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Richard Branson's Virgin Orbit pushes midair rocket launch to Monday

The company will light up the sky with LauncherOne.

Eric Mack Contributing Editor
Eric Mack has been a CNET contributor since 2011. Eric and his family live 100% energy and water independent on his off-grid compound in the New Mexico desert. Eric uses his passion for writing about energy, renewables, science and climate to bring educational content to life on topics around the solar panel and deregulated energy industries. Eric helps consumers by demystifying solar, battery, renewable energy, energy choice concepts, and also reviews solar installers. Previously, Eric covered space, science, climate change and all things futuristic. His encrypted email for tips is ericcmack@protonmail.com.
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Eric Mack
2 min read
vo-launch-org

A rendering of a Launcher One rocket detaching from its carrier plane.

Virgin Orbit

Though Virgin Orbit has been devoting some of its resources to help build ventilators for California's Emergency Medical Services Authority during the Covid-19 pandemic, the company also has big plans for this week, with the first demonstration of its LauncherOne rocket.

LauncherOne is Virgin's take on an orbital launch system. Rather than blasting off from the ground like SpaceX, Rocket Lab or other competitors, founder Richard Branson's concept involves attaching a small rocket to the belly of a modified 747, flying it above 75 percent of Earth's atmosphere and launching it from there. 

Last July, Virgin Orbit completed a test run in which a rocket was successfully dropped from Cosmic Girl, a 747 plucked from the Virgin Atlantic fleet, but Launcher One's NewtonThree first stage engine wasn't ignited.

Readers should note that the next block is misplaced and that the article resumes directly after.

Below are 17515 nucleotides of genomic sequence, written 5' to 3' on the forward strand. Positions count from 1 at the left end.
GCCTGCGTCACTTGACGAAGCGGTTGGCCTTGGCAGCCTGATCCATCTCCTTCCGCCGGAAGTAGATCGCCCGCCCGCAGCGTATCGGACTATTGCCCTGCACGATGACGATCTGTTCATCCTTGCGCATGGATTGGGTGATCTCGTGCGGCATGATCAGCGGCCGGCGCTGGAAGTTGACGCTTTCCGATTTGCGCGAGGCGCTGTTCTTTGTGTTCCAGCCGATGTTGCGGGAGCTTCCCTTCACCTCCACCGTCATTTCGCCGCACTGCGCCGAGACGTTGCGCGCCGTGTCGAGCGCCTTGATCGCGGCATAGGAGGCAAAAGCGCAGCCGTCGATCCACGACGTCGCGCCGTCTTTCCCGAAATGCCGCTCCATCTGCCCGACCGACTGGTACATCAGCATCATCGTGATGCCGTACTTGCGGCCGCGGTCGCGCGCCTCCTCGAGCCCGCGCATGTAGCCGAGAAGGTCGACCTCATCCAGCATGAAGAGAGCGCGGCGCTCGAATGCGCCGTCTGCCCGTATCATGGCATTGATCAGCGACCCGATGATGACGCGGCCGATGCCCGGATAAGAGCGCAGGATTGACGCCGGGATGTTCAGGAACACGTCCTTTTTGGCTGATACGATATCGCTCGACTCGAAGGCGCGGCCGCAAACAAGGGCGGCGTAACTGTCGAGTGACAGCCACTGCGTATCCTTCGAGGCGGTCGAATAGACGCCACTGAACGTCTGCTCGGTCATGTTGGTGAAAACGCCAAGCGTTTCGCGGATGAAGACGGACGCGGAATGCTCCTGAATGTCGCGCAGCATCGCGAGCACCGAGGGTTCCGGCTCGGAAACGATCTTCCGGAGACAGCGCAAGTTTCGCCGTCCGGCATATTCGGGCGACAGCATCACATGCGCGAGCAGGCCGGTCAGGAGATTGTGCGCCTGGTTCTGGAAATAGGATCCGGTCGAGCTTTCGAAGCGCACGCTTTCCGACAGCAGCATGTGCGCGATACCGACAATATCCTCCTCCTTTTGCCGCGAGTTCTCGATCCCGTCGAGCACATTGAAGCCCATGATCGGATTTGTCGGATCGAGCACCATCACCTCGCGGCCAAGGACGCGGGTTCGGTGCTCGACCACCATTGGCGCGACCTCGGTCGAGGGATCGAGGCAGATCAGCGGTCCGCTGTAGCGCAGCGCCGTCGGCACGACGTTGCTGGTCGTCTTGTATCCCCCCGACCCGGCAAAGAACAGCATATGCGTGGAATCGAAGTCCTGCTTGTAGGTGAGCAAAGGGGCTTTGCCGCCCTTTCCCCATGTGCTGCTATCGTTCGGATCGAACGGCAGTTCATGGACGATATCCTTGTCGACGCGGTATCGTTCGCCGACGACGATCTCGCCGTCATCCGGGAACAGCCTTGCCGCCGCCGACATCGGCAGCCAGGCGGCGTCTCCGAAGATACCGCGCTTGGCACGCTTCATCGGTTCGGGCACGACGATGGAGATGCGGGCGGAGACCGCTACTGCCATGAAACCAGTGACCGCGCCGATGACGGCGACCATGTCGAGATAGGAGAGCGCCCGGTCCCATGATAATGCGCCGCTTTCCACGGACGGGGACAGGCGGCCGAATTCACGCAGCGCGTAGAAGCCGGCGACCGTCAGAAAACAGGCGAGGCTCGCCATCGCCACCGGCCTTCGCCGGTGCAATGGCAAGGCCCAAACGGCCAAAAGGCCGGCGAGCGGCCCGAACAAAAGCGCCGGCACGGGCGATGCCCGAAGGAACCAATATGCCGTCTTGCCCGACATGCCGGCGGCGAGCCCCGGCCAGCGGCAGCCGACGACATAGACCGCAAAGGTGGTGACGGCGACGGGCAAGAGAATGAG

Watch this: Virgin Orbit will fly rockets from the UK

The company planned to do a full demonstration launch Sunday, May 24, but a screwy sensor prompted the team to scrub for the day "out of an abundance of caution."

The company tweeted that the issue should be resolved quickly, which would allow for the launch to still go forward during its backup window on Monday between 10 a.m. and 2 p.m. PT. The plan is for Cosmic Girl to take off from Mojave Air and Space Port in California and release the LauncherOne rocket over the Pacific Ocean. After a few seconds of free fall, the rocket's engine will ignite in midair for the first time and head toward low earth orbit. 

There won't be a livestream of the demonstration, but CNET will keep you posted on how it goes and post footage as soon as it's over.

The launch comes at a busy time for Virgin Orbit, which has been working on producing ventilators for use in California during the coronavirus pandemic. 

If Monday's demonstration launch goes well, the company will begin prepping for its first paid launch, a collaboration between NASA and universities to launch small satellites. That launch could happen as soon as June 29.